Last week Share Our Strength board member Scott Schoen arranged for me to have lunch with Massachusetts’ former Superintendent of Education Paul Reville, who was intrigued by the Deloitte report and especially the connections we are seeing between school breakfast and attendance. Afterward, Scott sent this article from the New York Times business section “Investments in Education May be Misdirected” @ http://www.nytimes.com/2013/04/03/business/studies-highlight-benefits-of-early-education.html
The article reports on the work of Nobel Prize winning economist James Heckman which shows that early interventions on behalf of kids are much more effective and much less expensive than later interventions. While we’ve always assumed that to be true, Heckman’s work shows that the gap in cognitive performance “is there before kids walk into kindergarten” and doesn’t really improve over time notwithstanding the massive amounts of money spent on remedial efforts as kids get older. Public policy lags behind such insights, with public spending on higher education three times greater than spending on preschool.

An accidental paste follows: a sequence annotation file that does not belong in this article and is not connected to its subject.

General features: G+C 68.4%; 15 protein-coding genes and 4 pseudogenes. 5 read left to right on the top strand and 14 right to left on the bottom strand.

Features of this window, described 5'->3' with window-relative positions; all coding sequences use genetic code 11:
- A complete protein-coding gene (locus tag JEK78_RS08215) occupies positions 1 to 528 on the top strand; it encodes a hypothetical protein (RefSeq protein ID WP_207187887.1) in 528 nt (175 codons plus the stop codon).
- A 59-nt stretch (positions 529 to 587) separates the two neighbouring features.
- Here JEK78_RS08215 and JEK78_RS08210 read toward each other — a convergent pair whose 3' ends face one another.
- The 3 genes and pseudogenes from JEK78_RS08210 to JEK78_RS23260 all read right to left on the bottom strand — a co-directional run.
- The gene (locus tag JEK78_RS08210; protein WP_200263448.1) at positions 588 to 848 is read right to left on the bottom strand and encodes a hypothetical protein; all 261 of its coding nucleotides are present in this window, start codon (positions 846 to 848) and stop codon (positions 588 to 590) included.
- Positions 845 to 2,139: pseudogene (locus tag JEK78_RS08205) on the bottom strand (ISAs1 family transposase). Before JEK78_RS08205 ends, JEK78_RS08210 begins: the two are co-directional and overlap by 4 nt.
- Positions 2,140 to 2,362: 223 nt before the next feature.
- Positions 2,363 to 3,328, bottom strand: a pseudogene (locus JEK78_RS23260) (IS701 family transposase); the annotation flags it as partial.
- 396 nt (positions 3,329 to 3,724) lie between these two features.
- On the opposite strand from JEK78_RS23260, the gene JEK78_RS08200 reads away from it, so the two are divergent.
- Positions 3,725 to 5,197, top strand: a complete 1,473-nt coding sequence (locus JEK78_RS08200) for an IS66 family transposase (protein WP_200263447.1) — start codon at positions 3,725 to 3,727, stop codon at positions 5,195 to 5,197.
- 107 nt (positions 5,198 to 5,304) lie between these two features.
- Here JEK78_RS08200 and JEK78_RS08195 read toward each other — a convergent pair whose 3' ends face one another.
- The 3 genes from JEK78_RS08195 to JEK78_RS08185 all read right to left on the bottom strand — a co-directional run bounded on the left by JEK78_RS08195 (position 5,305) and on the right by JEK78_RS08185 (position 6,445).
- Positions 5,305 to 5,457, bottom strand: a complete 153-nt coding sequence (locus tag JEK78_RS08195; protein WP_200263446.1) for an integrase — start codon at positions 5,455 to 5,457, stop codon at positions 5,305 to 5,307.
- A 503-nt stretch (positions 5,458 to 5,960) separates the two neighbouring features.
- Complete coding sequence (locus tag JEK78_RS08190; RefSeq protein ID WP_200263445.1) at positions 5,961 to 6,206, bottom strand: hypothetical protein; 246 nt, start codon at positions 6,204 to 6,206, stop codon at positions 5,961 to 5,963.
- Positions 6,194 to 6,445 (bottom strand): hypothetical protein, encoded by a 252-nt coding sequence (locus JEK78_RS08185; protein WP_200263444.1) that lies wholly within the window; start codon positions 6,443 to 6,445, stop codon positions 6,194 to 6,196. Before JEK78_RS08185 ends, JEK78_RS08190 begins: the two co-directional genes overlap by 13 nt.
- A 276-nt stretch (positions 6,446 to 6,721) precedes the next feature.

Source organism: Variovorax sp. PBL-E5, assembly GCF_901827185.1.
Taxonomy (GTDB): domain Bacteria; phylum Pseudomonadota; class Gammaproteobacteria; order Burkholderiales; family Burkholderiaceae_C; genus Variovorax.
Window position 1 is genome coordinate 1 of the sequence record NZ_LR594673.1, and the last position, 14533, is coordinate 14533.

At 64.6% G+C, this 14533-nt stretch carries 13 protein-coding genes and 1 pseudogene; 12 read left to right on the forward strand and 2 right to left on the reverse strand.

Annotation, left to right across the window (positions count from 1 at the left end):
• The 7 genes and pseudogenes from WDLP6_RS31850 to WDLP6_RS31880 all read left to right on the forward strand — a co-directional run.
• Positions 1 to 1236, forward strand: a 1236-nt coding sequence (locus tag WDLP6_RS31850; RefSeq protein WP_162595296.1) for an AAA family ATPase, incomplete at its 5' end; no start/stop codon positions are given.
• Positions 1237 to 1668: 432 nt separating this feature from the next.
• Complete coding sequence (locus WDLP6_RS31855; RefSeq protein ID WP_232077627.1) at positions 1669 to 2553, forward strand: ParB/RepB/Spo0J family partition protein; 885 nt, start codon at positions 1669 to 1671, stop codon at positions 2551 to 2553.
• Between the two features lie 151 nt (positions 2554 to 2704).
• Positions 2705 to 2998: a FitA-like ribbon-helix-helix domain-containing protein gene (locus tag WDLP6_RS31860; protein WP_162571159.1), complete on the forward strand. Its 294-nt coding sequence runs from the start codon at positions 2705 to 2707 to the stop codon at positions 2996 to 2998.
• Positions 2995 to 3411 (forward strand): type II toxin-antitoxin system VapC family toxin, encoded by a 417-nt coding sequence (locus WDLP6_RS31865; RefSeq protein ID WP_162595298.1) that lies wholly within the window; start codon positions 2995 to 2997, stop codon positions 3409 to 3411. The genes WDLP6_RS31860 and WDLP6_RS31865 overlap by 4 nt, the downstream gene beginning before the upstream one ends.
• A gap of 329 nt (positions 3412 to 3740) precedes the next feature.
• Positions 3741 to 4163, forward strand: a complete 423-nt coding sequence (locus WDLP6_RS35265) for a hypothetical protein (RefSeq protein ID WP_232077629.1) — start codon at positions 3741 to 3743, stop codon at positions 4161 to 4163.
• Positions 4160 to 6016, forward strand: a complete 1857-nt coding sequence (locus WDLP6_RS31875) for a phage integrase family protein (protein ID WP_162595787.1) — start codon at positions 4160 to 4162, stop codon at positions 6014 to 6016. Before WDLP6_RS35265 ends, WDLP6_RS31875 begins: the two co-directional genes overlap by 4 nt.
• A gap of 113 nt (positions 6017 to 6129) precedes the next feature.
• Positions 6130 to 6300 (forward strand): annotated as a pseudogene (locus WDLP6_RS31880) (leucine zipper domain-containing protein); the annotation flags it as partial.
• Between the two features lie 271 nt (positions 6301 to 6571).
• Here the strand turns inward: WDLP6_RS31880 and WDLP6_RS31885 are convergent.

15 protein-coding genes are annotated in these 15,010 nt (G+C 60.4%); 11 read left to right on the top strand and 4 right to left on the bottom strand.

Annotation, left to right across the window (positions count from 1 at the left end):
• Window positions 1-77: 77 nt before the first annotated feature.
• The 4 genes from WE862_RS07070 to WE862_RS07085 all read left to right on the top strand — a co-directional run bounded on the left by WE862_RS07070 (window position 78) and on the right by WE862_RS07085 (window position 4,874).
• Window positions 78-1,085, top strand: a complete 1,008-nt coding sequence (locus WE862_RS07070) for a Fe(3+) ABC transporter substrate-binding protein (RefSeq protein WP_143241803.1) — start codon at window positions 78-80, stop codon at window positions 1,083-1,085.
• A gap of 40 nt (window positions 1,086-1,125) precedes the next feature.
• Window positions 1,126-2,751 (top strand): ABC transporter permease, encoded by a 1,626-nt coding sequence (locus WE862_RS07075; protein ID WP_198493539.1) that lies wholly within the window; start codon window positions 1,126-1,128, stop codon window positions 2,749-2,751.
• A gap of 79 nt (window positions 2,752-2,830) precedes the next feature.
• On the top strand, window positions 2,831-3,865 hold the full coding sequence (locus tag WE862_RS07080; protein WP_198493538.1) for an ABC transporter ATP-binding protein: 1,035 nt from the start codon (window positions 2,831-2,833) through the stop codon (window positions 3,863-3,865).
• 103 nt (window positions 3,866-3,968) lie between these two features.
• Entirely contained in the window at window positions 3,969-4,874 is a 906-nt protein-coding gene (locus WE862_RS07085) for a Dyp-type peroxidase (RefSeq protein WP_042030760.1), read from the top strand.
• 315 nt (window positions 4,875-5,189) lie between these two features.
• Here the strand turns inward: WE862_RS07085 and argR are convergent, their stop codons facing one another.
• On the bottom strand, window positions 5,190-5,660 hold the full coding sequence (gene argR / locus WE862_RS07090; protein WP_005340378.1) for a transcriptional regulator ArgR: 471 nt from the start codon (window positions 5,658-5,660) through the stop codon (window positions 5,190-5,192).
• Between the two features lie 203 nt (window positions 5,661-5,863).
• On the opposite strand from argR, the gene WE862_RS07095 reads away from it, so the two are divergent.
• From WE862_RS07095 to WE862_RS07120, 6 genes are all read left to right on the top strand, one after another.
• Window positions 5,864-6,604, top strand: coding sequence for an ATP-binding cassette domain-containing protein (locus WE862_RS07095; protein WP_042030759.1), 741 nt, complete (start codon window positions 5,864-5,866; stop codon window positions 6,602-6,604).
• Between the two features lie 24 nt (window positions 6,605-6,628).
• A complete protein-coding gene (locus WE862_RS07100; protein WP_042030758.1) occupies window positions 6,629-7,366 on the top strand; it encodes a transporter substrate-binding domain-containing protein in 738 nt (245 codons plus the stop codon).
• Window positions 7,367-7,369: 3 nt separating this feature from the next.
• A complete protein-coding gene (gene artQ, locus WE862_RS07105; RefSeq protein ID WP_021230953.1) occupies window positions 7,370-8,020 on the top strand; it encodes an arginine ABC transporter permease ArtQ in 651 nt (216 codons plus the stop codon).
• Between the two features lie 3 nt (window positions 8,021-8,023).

Scott Schoen’s interest in Heckman’s research seemed consistent with his impressive track record as an investor accountable for producing significant return on investment, Given what we are learning – and proving – about the connection between school breakfast and academic achievement, such research may suggest how we can best target our No Kid Hungry strategies to ensure that kids get the nutrition they need when they need it the most.